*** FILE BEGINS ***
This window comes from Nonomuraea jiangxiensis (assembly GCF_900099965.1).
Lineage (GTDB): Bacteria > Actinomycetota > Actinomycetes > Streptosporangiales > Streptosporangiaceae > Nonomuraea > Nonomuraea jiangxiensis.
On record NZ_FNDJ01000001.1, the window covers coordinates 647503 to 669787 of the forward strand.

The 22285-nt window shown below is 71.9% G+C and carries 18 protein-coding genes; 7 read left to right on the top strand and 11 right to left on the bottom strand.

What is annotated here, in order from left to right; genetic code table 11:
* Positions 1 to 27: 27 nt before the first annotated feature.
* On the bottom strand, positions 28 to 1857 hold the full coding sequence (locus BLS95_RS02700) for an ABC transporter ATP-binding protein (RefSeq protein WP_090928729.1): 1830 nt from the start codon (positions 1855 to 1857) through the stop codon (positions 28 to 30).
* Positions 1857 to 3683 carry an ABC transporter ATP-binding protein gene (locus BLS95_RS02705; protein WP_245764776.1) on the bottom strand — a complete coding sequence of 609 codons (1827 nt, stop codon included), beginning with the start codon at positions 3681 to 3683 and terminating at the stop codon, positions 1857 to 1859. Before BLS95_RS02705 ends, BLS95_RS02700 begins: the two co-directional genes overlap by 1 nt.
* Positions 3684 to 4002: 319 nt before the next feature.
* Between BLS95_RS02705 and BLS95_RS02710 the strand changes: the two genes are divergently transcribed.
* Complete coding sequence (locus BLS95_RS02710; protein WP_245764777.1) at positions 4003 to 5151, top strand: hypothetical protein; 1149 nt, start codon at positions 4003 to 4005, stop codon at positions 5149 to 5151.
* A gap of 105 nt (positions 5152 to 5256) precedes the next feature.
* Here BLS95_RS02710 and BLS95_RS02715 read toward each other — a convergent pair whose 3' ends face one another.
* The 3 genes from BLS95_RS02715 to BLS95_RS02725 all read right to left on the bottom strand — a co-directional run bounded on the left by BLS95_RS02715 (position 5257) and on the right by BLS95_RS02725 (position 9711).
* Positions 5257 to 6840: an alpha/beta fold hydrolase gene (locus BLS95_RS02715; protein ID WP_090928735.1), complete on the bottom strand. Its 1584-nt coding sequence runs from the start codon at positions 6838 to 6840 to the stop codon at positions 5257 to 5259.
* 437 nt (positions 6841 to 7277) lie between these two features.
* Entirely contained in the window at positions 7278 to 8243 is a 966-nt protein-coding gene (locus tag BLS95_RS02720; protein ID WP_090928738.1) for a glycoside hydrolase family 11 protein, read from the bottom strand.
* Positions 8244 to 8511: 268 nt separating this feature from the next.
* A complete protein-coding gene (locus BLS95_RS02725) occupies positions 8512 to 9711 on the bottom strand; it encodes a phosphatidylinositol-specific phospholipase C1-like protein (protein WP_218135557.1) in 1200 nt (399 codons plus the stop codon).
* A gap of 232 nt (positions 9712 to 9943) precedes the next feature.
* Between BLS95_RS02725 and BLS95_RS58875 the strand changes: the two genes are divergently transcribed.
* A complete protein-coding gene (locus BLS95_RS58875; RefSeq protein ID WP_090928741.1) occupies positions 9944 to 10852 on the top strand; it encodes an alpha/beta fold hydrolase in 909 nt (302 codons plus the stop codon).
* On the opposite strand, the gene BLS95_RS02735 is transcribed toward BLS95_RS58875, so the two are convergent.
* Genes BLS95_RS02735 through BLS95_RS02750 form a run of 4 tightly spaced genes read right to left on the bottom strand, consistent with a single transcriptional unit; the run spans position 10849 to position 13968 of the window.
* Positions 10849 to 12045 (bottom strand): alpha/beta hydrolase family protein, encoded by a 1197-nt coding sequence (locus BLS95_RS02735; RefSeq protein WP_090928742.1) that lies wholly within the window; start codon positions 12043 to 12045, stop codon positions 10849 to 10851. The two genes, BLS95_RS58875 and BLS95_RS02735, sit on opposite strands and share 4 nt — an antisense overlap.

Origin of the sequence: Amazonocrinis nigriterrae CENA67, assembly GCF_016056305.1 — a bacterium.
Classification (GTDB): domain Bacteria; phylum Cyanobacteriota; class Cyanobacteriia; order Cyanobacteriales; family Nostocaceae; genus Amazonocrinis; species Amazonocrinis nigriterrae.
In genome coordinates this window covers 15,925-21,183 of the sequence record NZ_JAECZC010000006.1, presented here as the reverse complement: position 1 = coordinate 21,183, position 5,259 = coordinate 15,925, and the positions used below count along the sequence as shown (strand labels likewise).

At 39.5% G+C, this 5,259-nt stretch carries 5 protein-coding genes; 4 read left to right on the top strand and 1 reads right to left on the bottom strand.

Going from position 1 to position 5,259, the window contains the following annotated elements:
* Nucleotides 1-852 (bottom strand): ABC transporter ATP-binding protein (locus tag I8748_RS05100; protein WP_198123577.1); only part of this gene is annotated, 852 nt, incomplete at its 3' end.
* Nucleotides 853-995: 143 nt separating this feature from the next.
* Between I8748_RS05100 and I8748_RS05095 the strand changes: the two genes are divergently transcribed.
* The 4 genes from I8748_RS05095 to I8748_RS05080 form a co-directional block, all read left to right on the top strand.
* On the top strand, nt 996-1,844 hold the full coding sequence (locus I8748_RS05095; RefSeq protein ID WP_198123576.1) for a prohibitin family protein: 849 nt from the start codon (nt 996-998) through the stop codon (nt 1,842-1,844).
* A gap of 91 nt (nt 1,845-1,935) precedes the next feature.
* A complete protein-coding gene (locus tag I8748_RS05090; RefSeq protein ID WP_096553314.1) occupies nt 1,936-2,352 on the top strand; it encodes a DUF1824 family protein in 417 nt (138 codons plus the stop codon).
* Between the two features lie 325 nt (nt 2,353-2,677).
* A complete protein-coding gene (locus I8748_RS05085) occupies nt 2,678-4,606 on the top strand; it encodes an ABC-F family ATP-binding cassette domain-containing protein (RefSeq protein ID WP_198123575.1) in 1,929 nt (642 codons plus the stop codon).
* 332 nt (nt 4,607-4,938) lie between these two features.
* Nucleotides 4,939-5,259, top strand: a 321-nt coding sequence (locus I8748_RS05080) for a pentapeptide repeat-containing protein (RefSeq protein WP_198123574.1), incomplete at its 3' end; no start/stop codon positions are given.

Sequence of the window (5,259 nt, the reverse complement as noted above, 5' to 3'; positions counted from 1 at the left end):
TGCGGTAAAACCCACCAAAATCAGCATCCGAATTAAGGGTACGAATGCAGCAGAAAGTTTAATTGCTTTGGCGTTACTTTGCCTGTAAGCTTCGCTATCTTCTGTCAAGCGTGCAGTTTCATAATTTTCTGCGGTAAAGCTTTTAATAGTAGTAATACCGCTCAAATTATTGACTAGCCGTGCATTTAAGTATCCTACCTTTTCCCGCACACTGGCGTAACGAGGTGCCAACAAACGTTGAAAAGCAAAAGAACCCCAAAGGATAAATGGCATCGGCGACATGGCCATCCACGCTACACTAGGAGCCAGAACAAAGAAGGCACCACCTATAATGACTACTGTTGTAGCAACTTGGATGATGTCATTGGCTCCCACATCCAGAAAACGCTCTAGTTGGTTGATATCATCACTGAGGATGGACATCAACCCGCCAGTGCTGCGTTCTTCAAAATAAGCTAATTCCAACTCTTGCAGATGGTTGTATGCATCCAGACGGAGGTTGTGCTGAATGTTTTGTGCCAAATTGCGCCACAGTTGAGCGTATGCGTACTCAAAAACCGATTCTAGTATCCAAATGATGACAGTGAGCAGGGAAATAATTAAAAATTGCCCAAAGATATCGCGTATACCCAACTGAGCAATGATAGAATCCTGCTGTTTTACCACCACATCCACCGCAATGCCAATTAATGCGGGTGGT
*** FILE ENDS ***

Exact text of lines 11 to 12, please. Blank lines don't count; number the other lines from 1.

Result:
* Complete coding sequence (locus BLS95_RS02710; protein WP_245764777.1) at positions 4003 to 5151, top strand: hypothetical protein; 1149 nt, start codon at positions 4003 to 4005, stop codon at positions 5149 to 5151.
* A gap of 105 nt (positions 5152 to 5256) precedes the next feature.